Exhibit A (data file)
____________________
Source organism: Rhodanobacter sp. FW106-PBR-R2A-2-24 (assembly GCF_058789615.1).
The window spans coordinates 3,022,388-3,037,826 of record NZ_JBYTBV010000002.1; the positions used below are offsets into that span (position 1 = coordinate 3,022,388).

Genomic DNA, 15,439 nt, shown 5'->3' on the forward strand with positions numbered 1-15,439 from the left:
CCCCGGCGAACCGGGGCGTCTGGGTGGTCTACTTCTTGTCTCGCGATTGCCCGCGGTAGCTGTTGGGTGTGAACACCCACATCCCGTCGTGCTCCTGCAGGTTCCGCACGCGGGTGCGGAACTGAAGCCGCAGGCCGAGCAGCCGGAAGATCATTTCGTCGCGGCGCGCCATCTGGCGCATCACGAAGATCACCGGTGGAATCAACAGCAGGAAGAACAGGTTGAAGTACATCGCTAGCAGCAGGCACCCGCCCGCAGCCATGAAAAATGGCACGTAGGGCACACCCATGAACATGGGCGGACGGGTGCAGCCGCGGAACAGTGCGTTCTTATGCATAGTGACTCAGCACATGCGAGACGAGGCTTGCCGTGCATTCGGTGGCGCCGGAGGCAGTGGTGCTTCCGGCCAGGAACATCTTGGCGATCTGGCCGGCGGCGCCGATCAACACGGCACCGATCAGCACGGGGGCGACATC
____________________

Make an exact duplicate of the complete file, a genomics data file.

Source organism: Rhodanobacter sp. FW106-PBR-R2A-2-24 (assembly GCF_058789615.1).
The window spans coordinates 3,022,388-3,037,826 of record NZ_JBYTBV010000002.1; the positions used below are offsets into that span (position 1 = coordinate 3,022,388).

Genomic DNA, 15,439 nt, shown 5'->3' on the forward strand with positions numbered 1-15,439 from the left:
CCCCGGCGAACCGGGGCGTCTGGGTGGTCTACTTCTTGTCTCGCGATTGCCCGCGGTAGCTGTTGGGTGTGAACACCCACATCCCGTCGTGCTCCTGCAGGTTCCGCACGCGGGTGCGGAACTGAAGCCGCAGGCCGAGCAGCCGGAAGATCATTTCGTCGCGGCGCGCCATCTGGCGCATCACGAAGATCACCGGTGGAATCAACAGCAGGAAGAACAGGTTGAAGTACATCGCTAGCAGCAGGCACCCGCCCGCAGCCATGAAAAATGGCACGTAGGGCACACCCATGAACATGGGCGGACGGGTGCAGCCGCGGAACAGTGCGTTCTTATGCATAGTGACTCAGCACATGCGAGACGAGGCTTGCCGTGCATTCGGTGGCGCCGGAGGCAGTGGTGCTTCCGGCCAGGAACATCTTGGCGATCTGGCCGGCGGCGCCGATCAACACGGCACCGATCAGCACGGGGGCGACATC